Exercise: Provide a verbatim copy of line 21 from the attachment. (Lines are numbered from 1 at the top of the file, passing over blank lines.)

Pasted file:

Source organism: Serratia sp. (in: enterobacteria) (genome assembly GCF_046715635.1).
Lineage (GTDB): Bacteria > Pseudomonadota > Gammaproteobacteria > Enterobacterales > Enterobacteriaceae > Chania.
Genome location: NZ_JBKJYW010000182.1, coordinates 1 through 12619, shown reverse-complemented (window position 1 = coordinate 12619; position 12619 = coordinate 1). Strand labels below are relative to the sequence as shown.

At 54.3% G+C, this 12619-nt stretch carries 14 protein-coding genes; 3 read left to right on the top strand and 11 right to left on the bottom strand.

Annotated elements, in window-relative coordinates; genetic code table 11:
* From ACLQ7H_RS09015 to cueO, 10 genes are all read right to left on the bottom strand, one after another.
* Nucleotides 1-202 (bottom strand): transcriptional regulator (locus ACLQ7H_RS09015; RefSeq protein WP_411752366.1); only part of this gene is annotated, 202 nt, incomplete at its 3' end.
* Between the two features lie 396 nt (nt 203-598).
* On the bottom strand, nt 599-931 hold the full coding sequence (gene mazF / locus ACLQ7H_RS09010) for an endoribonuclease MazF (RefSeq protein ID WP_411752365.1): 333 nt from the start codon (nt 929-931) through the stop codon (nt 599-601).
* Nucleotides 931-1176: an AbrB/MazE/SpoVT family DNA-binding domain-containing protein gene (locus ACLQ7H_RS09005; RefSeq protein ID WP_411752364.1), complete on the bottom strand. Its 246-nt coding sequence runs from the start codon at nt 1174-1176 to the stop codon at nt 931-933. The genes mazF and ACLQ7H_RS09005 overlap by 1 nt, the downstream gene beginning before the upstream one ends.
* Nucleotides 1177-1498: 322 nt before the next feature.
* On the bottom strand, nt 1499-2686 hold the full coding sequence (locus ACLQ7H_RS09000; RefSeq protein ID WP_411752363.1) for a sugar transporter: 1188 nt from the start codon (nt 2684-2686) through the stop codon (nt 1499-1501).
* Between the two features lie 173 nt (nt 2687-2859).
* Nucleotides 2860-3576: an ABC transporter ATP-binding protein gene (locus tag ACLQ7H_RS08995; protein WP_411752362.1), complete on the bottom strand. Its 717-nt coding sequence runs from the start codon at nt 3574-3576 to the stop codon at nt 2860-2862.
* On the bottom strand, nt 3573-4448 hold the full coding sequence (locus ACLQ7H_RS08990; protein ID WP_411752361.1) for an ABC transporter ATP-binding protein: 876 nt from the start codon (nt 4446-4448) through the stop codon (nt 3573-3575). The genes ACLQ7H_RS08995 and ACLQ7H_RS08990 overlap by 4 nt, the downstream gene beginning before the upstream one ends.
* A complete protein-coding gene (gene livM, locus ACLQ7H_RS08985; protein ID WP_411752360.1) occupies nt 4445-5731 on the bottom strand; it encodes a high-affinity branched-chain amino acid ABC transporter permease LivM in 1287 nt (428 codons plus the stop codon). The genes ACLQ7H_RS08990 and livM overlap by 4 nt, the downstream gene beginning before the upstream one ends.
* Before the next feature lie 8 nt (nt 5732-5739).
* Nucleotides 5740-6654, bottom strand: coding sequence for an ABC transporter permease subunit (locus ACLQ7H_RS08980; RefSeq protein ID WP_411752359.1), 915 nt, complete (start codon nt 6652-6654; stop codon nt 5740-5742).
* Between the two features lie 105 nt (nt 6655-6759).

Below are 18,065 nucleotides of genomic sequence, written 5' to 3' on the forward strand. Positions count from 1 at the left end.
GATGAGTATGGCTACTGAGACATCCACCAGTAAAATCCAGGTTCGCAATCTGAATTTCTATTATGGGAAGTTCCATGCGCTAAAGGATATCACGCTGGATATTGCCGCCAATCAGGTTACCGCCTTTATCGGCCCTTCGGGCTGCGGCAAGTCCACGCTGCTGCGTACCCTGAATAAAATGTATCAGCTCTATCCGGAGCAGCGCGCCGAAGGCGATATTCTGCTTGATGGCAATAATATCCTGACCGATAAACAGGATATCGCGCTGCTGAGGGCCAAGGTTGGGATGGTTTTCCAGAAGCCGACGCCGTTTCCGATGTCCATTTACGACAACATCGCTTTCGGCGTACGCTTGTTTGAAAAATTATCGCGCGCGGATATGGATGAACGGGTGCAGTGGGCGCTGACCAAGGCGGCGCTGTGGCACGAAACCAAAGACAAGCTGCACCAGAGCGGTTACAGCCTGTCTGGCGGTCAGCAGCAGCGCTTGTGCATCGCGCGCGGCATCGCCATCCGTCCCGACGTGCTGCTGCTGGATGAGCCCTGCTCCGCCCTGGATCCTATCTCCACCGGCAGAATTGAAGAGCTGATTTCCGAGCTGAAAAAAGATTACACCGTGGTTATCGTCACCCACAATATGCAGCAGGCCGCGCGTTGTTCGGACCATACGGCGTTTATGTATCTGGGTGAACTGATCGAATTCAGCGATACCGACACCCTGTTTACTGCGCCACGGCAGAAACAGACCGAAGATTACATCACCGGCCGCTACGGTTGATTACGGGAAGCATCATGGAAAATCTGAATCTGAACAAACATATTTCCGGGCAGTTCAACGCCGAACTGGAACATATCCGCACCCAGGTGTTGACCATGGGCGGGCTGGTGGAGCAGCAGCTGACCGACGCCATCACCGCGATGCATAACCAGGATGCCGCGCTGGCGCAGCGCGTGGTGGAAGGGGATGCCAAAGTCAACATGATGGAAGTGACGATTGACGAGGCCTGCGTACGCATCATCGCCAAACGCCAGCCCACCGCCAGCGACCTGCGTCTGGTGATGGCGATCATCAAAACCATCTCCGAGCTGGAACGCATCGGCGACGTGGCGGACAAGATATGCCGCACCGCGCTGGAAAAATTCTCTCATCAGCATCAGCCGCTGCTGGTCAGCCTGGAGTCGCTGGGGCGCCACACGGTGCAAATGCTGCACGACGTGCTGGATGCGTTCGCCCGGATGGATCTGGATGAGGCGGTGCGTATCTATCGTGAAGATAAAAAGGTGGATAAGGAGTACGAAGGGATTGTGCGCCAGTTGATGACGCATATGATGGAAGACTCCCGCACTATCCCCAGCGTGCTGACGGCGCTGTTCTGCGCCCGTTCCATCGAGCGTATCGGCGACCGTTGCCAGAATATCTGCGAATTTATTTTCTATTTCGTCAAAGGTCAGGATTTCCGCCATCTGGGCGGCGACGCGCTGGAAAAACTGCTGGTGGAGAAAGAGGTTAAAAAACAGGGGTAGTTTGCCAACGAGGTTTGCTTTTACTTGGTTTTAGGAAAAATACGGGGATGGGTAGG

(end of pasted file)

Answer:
GATGAGTATGGCTACTGAGACATCCACCAGTAAAATCCAGGTTCGCAATCTGAATTTCTATTATGGGAAGTTCCATGCGCTAAAGGATATCACGCTGGATATTGCCGCCAATCAGGTTACCGCCTTTATCGGCCCTTCGGGCTGCGGCAAGTCCACGCTGCTGCGTACCCTGAATAAAATGTATCAGCTCTATCCGGAGCAGCGCGCCGAAGGCGATATTCTGCTTGATGGCAATAATATCCTGACCGATAAACAGGATATCGCGCTGCTGAGGGCCAAGGTTGGGATGGTTTTCCAGAAGCCGACGCCGTTTCCGATGTCCATTTACGACAACATCGCTTTCGGCGTACGCTTGTTTGAAAAATTATCGCGCGCGGATATGGATGAACGGGTGCAGTGGGCGCTGACCAAGGCGGCGCTGTGGCACGAAACCAAAGACAAGCTGCACCAGAGCGGTTACAGCCTGTCTGGCGGTCAGCAGCAGCGCTTGTGCATCGCGCGCGGCATCGCCATCCGTCCCGACGTGCTGCTGCTGGATGAGCCCTGCTCCGCCCTGGATCCTATCTCCACCGGCAGAATTGAAGAGCTGATTTCCGAGCTGAAAAAAGATTACACCGTGGTTATCGTCACCCACAATATGCAGCAGGCCGCGCGTTGTTCGGACCATACGGCGTTTATGTATCTGGGTGAACTGATCGAATTCAGCGATACCGACACCCTGTTTACTGCGCCACGGCAGAAACAGACCGAAGATTACATCACCGGCCGCTACGGTTGATTACGGGAAGCATCATGGAAAATCTGAATCTGAACAAACATATTTCCGGGCAGTTCAACGCCGAACTGGAACATATCCGCACCCAGGTGTTGACCATGGGCGGGCTGGTGGAGCAGCAGCTGACCGACGCCATCACCGCGATGCATAACCAGGATGCCGCGCTGGCGCAGCGCGTGGTGGAAGGGGATGCCAAAGTCAACATGATGGAAGTGACGATTGACGAGGCCTGCGTACGCATCATCGCCAAACGCCAGCCCACCGCCAGCGACCTGCGTCTGGTGATGGCGATCATCAAAACCATCTCCGAGCTGGAACGCATCGGCGACGTGGCGGACAAGATATGCCGCACCGCGCTGGAAAAATTCTCTCATCAGCATCAGCCGCTGCTGGTCAGCCTGGAGTCGCTGGGGCGCCACACGGTGCAAATGCTGCACGACGTGCTGGATGCGTTCGCCCGGATGGATCTGGATGAGGCGGTGCGTATCTATCGTGAAGATAAAAAGGTGGATAAGGAGTACGAAGGGATTGTGCGCCAGTTGATGACGCATATGATGGAAGACTCCCGCACTATCCCCAGCGTGCTGACGGCGCTGTTCTGCGCCCGTTCCATCGAGCGTATCGGCGACCGTTGCCAGAATATCTGCGAATTTATTTTCTATTTCGTCAAAGGTCAGGATTTCCGCCATCTGGGCGGCGACGCGCTGGAAAAACTGCTGGTGGAGAAAGAGGTTAAAAAACAGGGGTAGTTTGCCAACGAGGTTTGCTTTTACTTGGTTTTAGGAAAAATACGGGGATGGGTAGG